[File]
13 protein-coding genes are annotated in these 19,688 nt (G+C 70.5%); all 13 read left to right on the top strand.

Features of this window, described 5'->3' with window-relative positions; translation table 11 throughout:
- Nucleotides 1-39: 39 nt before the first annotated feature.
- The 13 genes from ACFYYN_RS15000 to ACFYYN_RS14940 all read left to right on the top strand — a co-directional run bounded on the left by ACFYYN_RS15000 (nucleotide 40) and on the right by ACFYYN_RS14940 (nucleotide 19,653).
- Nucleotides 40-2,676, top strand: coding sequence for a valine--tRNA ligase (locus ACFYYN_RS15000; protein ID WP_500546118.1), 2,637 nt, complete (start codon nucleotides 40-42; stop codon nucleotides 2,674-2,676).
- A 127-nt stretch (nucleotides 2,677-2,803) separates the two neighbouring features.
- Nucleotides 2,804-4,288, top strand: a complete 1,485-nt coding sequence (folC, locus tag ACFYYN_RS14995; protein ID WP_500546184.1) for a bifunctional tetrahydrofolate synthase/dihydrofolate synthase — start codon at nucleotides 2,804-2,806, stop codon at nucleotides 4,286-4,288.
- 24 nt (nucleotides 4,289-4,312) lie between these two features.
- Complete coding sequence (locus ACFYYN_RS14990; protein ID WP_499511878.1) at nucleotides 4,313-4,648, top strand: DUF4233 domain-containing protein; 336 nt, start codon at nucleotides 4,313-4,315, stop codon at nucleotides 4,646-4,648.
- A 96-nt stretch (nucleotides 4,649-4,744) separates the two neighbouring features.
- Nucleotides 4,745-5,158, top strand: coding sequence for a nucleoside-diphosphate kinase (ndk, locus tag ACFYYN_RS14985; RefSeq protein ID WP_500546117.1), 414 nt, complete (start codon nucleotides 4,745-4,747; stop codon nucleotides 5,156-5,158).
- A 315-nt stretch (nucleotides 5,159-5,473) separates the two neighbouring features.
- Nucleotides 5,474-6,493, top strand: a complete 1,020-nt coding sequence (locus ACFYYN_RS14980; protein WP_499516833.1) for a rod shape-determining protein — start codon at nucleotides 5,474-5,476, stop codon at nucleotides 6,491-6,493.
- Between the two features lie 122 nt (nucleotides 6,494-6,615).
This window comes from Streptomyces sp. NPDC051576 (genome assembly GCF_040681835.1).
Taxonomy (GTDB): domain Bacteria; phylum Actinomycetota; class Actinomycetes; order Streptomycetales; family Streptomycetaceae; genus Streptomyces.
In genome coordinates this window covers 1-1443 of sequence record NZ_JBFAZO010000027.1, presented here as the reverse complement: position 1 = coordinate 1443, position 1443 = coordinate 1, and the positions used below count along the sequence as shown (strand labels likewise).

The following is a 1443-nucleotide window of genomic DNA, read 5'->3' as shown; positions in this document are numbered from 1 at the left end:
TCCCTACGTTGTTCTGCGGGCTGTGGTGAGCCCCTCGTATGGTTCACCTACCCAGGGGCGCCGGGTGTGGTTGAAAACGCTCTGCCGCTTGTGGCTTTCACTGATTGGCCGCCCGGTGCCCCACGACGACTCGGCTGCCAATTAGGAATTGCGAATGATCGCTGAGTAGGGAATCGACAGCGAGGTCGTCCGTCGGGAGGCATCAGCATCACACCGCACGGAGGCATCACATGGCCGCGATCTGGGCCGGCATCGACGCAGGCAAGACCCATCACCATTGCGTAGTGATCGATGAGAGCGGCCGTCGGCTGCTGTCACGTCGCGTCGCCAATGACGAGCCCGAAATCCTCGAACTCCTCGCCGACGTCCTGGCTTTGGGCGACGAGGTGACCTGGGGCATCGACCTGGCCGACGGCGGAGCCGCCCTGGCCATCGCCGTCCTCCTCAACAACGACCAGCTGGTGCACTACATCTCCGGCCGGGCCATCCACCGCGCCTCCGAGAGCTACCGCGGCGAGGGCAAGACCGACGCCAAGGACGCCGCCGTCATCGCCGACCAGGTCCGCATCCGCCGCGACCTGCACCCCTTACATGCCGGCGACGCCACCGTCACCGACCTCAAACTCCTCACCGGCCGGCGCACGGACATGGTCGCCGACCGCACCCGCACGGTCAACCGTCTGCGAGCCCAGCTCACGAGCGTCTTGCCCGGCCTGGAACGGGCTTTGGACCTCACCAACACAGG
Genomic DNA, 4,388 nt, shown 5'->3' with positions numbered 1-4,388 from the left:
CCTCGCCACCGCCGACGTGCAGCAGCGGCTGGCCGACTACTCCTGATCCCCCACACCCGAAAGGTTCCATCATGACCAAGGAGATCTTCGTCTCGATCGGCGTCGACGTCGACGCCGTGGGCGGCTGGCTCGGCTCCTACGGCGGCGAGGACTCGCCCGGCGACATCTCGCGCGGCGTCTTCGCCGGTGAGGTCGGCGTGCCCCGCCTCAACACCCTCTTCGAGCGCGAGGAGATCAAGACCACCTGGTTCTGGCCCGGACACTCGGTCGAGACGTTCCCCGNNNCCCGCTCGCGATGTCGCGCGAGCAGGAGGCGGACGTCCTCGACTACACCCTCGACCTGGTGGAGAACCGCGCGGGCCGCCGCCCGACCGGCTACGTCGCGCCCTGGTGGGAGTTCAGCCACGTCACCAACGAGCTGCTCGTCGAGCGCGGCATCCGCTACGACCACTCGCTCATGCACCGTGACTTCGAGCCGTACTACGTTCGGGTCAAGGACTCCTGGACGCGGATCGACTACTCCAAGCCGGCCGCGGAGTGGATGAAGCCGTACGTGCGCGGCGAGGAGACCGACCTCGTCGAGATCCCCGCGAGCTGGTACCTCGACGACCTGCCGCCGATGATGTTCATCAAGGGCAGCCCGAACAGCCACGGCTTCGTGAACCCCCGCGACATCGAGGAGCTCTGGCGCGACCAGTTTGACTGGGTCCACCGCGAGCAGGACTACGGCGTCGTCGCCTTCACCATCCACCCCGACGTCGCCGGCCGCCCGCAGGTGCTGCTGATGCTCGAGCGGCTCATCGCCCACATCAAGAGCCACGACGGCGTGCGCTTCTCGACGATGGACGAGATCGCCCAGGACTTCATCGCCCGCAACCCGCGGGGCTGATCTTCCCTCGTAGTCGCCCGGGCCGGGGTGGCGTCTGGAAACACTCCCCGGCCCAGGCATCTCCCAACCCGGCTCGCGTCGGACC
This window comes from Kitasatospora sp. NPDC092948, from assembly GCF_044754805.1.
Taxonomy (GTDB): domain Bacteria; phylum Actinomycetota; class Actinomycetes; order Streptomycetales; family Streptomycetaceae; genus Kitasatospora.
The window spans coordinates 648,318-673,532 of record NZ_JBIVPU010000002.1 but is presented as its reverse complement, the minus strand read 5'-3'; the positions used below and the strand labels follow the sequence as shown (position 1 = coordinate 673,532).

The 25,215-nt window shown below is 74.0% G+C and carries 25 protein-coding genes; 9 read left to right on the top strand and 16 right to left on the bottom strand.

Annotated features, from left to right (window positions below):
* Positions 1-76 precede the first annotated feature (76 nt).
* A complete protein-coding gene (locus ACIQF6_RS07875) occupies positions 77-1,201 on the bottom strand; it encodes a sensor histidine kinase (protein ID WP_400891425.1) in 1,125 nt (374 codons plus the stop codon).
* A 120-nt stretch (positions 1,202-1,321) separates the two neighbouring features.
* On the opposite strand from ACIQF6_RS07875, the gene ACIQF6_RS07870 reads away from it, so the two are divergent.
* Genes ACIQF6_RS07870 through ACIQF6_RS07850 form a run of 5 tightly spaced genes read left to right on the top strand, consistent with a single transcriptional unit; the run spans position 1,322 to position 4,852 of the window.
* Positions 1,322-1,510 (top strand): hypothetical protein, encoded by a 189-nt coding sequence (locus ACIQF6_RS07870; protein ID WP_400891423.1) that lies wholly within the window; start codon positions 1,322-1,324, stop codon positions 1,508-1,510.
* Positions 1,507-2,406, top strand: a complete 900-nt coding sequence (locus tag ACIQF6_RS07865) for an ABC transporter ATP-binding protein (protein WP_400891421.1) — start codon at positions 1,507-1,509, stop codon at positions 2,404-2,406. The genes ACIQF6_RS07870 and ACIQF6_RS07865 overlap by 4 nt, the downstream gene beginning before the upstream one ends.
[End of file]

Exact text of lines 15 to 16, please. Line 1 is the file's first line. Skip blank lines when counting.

This window comes from Streptomyces sp. NPDC051576 (genome assembly GCF_040681835.1).
Taxonomy (GTDB): domain Bacteria; phylum Actinomycetota; class Actinomycetes; order Streptomycetales; family Streptomycetaceae; genus Streptomyces.